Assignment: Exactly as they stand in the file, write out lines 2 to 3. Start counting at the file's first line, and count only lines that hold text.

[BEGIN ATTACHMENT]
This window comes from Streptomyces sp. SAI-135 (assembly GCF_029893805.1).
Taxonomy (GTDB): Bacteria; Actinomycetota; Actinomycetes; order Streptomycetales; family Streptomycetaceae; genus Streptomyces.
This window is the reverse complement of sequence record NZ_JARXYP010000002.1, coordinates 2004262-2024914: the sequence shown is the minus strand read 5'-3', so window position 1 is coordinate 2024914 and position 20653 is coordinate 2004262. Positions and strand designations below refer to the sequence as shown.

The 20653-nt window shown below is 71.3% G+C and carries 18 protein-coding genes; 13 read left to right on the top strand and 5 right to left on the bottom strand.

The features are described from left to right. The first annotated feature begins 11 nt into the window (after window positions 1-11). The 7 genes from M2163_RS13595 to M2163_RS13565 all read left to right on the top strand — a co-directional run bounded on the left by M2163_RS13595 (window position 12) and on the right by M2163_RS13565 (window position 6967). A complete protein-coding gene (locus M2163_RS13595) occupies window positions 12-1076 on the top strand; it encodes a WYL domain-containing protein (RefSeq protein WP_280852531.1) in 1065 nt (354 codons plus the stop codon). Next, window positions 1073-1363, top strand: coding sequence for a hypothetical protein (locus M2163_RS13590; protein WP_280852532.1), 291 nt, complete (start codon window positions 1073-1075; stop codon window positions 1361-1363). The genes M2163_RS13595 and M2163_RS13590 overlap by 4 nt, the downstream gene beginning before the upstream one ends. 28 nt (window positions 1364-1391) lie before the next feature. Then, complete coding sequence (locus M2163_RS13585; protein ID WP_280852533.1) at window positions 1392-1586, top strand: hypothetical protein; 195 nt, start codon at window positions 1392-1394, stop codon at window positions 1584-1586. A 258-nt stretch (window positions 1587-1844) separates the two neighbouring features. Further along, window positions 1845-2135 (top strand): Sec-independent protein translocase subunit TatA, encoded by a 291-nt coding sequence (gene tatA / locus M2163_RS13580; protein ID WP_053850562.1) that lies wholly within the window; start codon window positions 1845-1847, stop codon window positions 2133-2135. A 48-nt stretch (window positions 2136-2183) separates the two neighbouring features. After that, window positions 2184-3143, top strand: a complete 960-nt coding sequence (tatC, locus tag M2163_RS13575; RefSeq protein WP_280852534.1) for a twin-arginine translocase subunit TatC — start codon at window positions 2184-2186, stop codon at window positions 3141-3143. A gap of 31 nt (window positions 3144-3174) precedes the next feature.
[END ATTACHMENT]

Taxonomy (GTDB): Bacteria; Actinomycetota; Actinomycetes; order Streptomycetales; family Streptomycetaceae; genus Streptomyces.
This window is the reverse complement of sequence record NZ_JARXYP010000002.1, coordinates 2004262-2024914: the sequence shown is the minus strand read 5'-3', so window position 1 is coordinate 2024914 and position 20653 is coordinate 2004262. Positions and strand designations below refer to the sequence as shown.